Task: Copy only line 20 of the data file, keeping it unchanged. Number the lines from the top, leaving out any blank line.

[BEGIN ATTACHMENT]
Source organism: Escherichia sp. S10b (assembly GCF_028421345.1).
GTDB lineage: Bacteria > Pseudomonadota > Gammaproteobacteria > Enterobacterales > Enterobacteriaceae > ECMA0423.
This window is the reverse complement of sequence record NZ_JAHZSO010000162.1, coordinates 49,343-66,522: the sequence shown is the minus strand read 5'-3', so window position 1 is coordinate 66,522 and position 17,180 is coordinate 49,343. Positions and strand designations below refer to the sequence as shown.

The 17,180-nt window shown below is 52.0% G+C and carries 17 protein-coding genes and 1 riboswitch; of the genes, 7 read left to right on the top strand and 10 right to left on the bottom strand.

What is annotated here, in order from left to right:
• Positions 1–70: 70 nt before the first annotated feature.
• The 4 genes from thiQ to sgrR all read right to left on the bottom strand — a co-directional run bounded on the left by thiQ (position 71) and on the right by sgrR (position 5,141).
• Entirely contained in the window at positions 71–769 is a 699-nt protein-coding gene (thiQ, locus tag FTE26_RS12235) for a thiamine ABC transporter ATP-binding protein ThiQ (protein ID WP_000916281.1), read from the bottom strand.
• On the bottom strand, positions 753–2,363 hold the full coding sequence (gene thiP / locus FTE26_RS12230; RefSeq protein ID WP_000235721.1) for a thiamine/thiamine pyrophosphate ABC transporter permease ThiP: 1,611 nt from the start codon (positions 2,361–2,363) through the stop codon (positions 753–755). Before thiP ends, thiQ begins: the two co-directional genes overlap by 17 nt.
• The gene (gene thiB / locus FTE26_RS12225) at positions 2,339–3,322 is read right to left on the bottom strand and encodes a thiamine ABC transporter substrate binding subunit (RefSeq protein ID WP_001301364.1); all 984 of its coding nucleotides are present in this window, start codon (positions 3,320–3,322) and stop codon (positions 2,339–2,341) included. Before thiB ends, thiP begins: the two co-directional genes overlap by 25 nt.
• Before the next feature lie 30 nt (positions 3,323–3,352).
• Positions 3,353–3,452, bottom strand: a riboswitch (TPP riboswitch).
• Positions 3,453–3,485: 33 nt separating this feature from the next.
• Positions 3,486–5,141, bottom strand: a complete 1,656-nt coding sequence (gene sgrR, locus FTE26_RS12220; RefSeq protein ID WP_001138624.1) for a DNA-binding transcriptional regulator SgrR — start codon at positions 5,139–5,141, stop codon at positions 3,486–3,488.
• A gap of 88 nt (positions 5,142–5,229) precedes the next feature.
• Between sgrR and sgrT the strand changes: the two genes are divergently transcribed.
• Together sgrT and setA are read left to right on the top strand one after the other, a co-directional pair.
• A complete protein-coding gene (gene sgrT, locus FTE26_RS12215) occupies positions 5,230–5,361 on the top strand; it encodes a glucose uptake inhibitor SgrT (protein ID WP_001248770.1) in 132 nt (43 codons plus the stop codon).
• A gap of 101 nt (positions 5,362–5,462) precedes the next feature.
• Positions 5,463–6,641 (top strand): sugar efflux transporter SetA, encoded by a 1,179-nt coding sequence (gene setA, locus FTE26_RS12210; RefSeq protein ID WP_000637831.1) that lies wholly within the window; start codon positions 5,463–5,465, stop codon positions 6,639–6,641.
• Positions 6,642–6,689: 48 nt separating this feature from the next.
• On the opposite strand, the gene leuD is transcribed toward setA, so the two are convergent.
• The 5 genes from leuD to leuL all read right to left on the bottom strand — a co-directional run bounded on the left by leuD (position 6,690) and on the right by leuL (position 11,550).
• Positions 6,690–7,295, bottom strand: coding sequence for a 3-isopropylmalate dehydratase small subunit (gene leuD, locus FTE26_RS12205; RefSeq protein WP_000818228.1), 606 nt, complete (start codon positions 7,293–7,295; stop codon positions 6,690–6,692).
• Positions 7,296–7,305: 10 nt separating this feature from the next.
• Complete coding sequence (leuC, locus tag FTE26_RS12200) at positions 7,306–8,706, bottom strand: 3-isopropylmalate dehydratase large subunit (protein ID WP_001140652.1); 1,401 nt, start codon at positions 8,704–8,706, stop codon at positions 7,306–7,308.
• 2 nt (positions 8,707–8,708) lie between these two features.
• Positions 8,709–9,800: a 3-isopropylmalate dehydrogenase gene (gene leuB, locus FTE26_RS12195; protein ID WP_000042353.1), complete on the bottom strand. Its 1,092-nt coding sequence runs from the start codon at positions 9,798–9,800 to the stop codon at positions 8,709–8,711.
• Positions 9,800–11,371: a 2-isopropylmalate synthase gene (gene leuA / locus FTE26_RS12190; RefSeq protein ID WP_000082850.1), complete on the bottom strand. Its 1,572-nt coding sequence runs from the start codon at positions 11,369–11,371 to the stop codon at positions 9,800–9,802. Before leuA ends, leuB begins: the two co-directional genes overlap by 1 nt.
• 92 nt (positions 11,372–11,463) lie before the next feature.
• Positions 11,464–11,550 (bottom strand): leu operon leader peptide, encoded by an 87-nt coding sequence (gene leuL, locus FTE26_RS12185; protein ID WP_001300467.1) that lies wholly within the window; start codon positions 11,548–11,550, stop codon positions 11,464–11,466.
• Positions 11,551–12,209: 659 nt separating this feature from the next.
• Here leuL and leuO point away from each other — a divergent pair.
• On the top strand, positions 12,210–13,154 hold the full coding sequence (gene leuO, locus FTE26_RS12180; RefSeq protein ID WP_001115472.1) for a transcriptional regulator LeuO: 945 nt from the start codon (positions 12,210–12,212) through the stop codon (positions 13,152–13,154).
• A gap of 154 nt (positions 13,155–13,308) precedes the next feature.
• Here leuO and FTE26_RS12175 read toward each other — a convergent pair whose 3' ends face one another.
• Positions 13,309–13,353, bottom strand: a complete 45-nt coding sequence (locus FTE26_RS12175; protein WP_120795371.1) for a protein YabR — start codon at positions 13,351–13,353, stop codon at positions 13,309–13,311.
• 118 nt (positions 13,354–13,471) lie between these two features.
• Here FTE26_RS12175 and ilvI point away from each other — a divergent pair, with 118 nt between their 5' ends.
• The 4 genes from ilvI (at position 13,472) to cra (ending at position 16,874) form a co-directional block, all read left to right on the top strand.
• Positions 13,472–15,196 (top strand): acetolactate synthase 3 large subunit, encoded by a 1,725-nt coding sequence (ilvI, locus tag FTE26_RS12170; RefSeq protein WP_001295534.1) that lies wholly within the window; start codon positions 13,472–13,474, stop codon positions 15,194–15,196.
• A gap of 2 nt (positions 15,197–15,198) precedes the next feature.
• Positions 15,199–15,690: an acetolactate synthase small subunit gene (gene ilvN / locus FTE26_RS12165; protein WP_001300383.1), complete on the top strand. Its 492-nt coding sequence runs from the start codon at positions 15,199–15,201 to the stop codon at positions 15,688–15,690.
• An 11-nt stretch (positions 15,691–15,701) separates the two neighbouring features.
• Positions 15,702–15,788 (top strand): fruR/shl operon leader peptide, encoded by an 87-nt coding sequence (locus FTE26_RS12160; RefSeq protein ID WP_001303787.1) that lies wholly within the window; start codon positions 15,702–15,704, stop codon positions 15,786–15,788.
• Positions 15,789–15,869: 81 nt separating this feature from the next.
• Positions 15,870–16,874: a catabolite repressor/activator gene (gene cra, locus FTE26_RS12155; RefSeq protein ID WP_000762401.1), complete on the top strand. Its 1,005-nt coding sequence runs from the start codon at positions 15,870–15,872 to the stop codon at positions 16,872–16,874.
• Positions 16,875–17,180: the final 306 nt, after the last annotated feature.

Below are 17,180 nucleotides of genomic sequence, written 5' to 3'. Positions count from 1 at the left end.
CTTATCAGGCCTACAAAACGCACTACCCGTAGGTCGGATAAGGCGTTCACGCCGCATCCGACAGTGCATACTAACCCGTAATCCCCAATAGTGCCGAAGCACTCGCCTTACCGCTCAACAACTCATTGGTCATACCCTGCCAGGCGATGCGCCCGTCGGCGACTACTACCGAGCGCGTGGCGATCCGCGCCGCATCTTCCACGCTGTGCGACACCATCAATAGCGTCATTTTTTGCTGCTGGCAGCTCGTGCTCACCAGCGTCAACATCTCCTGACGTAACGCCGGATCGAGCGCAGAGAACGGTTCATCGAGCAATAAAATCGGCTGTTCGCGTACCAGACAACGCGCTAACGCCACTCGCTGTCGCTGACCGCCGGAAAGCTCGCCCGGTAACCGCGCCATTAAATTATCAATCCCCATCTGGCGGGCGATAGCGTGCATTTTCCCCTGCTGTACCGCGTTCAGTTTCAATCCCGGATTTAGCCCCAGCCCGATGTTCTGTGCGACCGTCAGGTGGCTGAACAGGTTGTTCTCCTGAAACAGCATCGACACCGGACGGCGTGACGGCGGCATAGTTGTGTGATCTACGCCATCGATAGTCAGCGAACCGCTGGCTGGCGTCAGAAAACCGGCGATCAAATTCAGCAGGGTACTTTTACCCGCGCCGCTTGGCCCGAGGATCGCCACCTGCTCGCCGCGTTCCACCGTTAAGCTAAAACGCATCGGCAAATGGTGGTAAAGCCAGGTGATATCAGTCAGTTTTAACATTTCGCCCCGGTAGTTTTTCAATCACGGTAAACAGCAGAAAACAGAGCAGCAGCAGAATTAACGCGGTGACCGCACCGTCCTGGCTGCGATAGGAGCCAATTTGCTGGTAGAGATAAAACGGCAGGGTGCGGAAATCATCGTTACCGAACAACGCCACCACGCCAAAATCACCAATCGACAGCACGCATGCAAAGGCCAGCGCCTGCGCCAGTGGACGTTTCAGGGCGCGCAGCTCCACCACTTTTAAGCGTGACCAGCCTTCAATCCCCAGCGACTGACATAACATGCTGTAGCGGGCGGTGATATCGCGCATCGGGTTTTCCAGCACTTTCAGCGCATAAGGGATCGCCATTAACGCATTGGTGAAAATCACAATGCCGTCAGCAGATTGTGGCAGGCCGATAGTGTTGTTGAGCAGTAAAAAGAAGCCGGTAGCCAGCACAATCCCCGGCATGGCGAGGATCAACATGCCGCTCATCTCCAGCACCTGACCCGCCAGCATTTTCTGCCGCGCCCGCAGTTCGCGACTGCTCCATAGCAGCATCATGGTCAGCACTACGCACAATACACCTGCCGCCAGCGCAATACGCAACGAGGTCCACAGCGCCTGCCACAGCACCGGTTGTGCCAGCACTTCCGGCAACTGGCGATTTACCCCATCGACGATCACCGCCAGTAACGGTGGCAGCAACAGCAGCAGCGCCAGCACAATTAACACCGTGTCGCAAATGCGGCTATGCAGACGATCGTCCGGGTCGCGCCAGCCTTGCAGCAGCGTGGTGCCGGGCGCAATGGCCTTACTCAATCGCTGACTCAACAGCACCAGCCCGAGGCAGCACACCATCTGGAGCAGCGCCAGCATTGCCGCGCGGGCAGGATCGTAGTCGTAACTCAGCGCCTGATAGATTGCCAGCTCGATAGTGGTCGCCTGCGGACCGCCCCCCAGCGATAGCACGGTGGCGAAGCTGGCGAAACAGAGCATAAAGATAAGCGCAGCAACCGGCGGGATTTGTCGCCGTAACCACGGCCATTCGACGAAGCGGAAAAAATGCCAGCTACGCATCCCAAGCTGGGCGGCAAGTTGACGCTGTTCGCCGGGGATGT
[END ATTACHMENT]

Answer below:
• Positions 5,463–6,641 (top strand): sugar efflux transporter SetA, encoded by a 1,179-nt coding sequence (gene setA, locus FTE26_RS12210; RefSeq protein ID WP_000637831.1) that lies wholly within the window; start codon positions 5,463–5,465, stop codon positions 6,639–6,641.